Speaking to the annual meeting of the American Herbal Products Association, Fox said that the focus in Mexico-US relations has been muddied in recent decades, first by fierce debates surrounding immigration policy and then by alarm over the extraordinary level of violence that characterized Mexico’s attempt to stamp out illegal drug gangs. But business people shouldn’t lose sight of the fact of the strength of the underlying market, he said.
“Mexico is a very strong, dynamic economy today and it’s because we decided to partner with the big guy (via the North American Free Trade Agreement). With the US and Canada, we have formed the largest economic block in the world. We also form the largest consumer market in the world,” Fox said.
“Many of you don’t know that between the US and Mexico we have one of the largest trade relationships in the world, larger than what the US does with China. We export close to $500 billion (worth of goods and services) to the US and we import about the same amount,” he said.
The members in the room, representatives of the upper crust of dietary supplement and natural products companies (only a minority of companies in the space belong to one of the trade organizations, after all), collectively were taking part in what he called the third revolution of human kind. The first of these revolutions centered on ancient Greece, where thinkers came together to debate and ponder, a collective that became known as an akademeia, Fox said. Out of these debates rose the foundations of Western outlook on the world.
The second revolution came via the Renaissance, Fox said, when these first ideas of the Greeks were paired with a new scientific understanding of existence. That eflorescence of art, literature and science gave rise the great academic institutions of the West.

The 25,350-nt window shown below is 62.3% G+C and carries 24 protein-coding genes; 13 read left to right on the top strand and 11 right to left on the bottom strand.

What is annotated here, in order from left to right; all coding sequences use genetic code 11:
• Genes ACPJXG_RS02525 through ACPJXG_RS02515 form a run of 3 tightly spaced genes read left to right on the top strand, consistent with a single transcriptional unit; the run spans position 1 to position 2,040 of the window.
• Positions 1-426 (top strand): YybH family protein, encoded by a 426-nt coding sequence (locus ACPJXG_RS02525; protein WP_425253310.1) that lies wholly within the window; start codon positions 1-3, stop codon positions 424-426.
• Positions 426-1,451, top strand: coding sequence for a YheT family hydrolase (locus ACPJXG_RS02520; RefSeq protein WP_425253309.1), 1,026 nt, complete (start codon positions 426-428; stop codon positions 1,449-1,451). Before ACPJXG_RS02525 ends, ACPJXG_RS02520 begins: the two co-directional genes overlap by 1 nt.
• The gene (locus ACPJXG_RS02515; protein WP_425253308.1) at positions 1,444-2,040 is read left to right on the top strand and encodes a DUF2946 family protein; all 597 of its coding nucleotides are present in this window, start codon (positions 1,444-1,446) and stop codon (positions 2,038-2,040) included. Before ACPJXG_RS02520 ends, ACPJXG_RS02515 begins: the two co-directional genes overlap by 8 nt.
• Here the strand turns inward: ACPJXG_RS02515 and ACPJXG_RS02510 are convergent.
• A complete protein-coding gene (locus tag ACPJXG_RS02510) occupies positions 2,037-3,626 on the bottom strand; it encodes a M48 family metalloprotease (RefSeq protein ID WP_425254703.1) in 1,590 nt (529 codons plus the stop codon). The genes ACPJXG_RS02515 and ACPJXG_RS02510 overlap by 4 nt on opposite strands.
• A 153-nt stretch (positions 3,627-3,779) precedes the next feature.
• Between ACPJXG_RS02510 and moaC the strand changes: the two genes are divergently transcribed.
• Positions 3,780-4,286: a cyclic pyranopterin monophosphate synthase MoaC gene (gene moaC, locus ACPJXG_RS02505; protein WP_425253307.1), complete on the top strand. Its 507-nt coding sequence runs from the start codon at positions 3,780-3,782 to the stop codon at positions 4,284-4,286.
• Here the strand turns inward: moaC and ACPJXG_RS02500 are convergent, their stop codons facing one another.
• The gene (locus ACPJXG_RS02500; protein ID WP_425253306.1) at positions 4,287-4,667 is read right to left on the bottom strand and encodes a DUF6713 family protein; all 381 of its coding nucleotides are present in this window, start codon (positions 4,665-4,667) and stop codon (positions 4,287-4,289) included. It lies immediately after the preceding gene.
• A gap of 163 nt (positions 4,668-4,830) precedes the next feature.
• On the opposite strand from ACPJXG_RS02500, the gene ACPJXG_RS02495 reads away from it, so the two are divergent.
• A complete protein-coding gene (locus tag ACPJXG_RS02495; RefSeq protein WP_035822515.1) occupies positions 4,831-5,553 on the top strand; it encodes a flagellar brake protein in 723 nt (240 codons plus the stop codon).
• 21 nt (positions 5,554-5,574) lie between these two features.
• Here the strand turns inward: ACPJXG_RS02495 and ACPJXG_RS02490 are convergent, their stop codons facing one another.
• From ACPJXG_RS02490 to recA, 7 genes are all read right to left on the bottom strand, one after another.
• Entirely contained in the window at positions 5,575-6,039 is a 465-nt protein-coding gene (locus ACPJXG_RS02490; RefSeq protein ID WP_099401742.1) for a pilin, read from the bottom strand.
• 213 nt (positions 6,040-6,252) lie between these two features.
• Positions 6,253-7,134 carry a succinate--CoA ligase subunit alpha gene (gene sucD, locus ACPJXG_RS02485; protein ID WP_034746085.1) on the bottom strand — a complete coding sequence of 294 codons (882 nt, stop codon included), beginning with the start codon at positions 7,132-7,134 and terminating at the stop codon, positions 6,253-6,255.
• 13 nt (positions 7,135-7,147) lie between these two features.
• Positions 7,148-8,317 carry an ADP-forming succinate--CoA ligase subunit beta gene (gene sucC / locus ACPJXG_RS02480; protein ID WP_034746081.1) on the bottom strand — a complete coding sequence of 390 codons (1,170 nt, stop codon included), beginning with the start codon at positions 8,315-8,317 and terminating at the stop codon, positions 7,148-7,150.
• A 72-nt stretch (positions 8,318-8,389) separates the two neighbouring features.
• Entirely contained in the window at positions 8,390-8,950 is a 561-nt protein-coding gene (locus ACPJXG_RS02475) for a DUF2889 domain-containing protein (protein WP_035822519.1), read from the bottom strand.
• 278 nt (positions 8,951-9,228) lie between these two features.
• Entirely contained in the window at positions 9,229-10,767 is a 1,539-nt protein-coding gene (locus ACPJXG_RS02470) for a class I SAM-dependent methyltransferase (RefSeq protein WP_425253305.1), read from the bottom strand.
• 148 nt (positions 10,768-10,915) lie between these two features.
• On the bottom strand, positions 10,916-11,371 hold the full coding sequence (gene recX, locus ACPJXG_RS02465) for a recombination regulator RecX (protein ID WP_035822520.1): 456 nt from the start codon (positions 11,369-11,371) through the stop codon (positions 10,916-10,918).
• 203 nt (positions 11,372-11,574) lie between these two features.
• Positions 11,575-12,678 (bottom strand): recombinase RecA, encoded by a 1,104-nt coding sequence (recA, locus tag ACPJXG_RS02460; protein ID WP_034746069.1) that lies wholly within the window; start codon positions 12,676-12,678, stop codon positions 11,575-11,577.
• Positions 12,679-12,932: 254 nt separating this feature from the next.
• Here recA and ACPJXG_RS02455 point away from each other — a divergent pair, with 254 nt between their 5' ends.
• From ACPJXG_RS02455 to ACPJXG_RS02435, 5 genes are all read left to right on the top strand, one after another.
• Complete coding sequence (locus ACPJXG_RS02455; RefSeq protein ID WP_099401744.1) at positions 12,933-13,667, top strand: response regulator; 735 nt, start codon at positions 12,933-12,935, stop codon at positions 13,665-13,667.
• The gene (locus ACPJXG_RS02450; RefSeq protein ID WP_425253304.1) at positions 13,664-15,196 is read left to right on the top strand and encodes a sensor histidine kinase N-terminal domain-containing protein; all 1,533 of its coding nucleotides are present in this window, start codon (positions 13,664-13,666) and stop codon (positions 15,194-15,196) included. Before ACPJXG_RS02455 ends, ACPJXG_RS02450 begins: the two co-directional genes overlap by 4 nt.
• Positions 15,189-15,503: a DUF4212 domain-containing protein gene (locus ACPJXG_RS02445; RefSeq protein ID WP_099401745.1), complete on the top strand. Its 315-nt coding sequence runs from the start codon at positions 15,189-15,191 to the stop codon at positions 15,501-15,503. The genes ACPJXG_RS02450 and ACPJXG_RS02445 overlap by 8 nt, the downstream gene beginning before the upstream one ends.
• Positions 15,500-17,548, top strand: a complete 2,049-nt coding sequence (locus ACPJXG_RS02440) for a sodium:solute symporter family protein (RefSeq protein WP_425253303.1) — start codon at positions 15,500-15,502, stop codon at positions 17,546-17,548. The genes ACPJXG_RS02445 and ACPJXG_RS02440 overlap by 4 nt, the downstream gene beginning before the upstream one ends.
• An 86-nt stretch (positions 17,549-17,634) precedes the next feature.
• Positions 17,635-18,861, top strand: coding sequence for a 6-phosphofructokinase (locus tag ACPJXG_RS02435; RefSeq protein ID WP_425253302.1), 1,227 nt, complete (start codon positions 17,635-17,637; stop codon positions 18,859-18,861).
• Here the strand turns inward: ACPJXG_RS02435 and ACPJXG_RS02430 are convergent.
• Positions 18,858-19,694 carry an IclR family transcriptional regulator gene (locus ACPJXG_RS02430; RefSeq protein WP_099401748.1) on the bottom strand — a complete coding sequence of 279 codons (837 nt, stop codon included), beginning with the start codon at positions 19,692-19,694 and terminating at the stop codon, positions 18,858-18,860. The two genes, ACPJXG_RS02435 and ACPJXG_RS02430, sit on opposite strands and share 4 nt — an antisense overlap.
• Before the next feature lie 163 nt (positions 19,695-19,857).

And Fox said the members in the room participating in AHPA meetings held in conjunction with the Natural Products Expo West trade show, were participating in the third revolution, that of instant global connectivity.
“The accumulated knowledge of off all kinds, from all the thinkers of all the academies—each one of us has access to all that knowledge,” Fox said. “What would Cicero, or Plato, have done with access to all that knowledge?”
Fox’s connection to AHPA came about as a result of a common interest on influencing policies surrounding the regulation of cannabis. AHPA has had a working group on the subject of medical marijuana for a number of years. Fox’s view on that subject, and on other drugs that are currently illegal, is clear and unambiguous: Legalize them all.
“Not just cannabis. I’m for all drugs. I know it’s difficult to conceive, but at the end of the day that is the freedom that the founding fathers of this nation had in mind. They stated very clearly governments don’t have the right into intervene in my behavior as long as I don’t affect third parties,” Fox said.
“I believe that when we are informed, we human beings have the capacity to make right decisions and that we can learn from the consequences of our consumptive habits. When President Nixon declared his war on drugs, if you are looking for a story of failure, there’s one. Illegal drug use in the US has gone up every year. And that demand from the US has dragged Mexico into a terrible war, with 80,000 people killed in the six years of President Calderon’s administration. That’s more than the number of Americans killed in Vietnam,” he said.
“We in Mexico are caught between the people who make the drugs in the south (in Colombia and elsewhere) and the people who use the drugs in the north.”